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<div>Originally Posted by <strong>artparent</strong> <a href="/community/forum/post/10280101"><img alt="View Post" class="inlineimg" src="/community/img/forum/go_quote.gif" style="border:0px solid;"></a></div>
<div style="font-style:italic;">hurrah, autumn, you can mentor us!<br><br><br><br>
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Awww, that's sweet to say! I'm laughing too, because I think the longer I garden, the <i>less</i> I actually know, IYKWIM? There is just an infinite amount of knowledge, some general and widely adapable to different situations, and some that is so specific to certain situations and conditions. So, the more I learn the more that there is to *learn*. Clear as tomato soup, right. <img alt="" class="inlineimg" src="http://www.mothering.com/discussions/images/smilies/winky.gif" style="border:0px solid;" title="Wink">
 

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<div>Originally Posted by <strong>artparent</strong> <a href="/community/forum/post/10280101"><img alt="View Post" class="inlineimg" src="/community/img/forum/go_quote.gif" style="border:0px solid;"></a></div>
<div style="font-style:italic;">i have three planter boxes, about 4' x 1', and 3 hanging baskets...odd pots. that's the extent of it! we get summer sun from late morning through evening, otherwise it is a bit brief...northwest corner.<br><br><br>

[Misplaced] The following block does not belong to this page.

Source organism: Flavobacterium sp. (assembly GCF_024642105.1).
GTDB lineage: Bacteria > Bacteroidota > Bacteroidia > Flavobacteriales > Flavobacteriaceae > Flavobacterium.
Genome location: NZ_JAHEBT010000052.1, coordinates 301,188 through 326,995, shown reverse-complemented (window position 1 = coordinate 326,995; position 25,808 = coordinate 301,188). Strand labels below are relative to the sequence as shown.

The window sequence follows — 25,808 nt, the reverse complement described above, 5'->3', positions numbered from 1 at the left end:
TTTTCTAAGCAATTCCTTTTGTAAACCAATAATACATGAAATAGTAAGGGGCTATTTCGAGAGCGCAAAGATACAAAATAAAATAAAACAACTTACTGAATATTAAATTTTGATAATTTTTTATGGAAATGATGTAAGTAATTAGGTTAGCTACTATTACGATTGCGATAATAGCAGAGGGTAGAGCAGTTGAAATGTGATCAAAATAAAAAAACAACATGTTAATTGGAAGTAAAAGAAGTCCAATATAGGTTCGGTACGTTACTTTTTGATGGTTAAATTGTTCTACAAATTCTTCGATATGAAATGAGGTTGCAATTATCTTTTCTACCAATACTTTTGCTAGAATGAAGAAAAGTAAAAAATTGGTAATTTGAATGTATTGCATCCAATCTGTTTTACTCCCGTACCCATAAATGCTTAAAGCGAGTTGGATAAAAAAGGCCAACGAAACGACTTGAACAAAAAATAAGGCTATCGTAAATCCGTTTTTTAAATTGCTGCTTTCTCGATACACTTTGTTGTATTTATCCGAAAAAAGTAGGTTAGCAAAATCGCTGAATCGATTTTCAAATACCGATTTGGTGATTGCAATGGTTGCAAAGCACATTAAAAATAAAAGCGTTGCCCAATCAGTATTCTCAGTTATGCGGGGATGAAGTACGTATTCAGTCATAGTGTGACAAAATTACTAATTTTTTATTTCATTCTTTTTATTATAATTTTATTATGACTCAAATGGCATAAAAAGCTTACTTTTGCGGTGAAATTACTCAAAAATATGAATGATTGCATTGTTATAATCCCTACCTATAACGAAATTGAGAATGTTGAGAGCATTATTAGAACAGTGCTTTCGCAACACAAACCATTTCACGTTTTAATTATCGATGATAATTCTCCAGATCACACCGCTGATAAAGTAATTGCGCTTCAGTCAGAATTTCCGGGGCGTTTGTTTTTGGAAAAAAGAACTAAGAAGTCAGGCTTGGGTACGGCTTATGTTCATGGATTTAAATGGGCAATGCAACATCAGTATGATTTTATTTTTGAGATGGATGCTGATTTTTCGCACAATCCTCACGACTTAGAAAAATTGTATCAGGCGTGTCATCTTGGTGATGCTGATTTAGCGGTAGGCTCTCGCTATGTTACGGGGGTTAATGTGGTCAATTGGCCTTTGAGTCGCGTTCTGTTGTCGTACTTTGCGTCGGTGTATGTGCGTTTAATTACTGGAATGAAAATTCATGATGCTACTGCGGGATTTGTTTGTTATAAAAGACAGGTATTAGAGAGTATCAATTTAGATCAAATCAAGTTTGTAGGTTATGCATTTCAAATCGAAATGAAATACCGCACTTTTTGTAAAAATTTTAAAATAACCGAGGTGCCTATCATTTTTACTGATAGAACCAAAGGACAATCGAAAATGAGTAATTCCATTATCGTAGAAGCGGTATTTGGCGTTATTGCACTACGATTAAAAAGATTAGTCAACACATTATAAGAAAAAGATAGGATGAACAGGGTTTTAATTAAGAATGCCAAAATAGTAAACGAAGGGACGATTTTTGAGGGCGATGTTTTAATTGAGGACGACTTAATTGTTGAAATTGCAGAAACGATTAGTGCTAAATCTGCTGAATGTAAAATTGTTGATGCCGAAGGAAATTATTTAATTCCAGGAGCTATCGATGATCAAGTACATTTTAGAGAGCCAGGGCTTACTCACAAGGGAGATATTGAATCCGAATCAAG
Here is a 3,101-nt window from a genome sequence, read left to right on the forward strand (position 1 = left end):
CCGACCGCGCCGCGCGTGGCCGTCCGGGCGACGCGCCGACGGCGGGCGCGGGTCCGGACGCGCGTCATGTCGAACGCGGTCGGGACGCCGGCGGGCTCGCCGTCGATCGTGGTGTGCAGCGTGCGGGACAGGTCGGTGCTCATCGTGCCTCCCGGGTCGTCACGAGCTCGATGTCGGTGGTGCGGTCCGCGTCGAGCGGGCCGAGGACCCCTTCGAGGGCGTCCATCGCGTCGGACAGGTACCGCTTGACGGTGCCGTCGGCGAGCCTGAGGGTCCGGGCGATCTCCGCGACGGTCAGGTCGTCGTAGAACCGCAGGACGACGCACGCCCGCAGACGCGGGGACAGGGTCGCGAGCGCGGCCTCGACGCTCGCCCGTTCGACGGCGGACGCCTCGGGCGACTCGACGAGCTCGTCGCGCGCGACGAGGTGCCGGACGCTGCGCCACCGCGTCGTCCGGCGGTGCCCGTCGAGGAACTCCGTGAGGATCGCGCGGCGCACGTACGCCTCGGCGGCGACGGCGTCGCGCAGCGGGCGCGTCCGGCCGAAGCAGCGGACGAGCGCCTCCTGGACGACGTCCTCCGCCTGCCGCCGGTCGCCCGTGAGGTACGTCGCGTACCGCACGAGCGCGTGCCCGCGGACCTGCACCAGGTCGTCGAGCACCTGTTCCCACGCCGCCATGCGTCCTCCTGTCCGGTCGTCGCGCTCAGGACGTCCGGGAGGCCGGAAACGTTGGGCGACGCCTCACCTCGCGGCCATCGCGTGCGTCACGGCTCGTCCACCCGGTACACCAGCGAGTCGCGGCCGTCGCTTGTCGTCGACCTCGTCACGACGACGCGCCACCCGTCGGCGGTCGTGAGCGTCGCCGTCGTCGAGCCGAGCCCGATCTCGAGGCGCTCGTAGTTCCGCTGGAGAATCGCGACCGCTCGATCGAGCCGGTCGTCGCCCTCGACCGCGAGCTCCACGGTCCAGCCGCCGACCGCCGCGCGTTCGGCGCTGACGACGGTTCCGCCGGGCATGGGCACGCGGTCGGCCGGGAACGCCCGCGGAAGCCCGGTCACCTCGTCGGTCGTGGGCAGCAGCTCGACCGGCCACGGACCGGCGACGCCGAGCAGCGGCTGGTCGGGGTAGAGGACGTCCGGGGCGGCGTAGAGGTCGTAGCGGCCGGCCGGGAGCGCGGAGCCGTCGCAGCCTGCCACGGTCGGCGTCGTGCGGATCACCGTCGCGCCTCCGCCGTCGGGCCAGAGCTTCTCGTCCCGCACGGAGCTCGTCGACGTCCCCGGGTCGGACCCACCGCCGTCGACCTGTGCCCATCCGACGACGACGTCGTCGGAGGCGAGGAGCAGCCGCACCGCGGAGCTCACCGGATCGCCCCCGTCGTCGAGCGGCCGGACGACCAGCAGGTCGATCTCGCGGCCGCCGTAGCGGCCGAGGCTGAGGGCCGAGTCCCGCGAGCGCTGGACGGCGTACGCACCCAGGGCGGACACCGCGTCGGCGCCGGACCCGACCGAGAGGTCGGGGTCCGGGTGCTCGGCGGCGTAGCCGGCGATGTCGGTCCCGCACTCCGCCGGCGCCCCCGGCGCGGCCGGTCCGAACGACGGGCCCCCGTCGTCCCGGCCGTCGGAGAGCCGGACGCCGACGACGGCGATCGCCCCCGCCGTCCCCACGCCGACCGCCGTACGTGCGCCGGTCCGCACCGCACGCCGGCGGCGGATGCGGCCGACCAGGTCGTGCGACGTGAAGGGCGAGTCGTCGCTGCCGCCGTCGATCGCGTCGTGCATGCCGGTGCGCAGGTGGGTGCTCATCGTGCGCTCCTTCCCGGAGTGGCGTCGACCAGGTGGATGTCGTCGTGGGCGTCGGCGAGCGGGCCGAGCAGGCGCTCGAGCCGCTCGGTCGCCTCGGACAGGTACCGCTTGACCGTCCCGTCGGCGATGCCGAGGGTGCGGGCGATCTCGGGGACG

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You can do quite a bit I'm sure in that amount of space, just<br>
keep in mind you may need to water more frequently and provide some extra organic (or not if that's your way) nutrition, compost teas, fish emulsions, gentle fertilizing to keep them growing optimally...there are undoutbedly some great books on small-space container growing for vegetables. There's such a strong trend towards smaller yards and yet, folks are getting it that they need to be gardening to help provide their families with diverse and nutrient rich food.<br><br>
Tomatoes (cherry types) and strawberries can hang in containers, too. Quite pretty!<br><br><div style="margin:20px;margin-top:5px;">
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<div>Originally Posted by <strong>Cedarmama</strong> <a href="/community/forum/post/10280231"><img alt="View Post" class="inlineimg" src="/community/img/forum/go_quote.gif" style="border:0px solid;"></a></div>
<div style="font-style:italic;">OH OH count me in too!!<img alt="" class="inlineimg" src="http://www.mothering.com/discussions/images/smilies/orngbiggrin.gif" style="border:0px solid;" title="orange big grin"><img alt="" class="inlineimg" src="http://www.mothering.com/discussions/images/smilies/biggrinbounce.gif" style="border:0px solid;" title="bgbounce"><img alt="" class="inlineimg" src="http://www.mothering.com/discussions/images/smilies/biggrinbounce.gif" style="border:0px solid;" title="bgbounce"> My dad just built the perfect containers for square foot gardening and I am ready to learn!<br><br>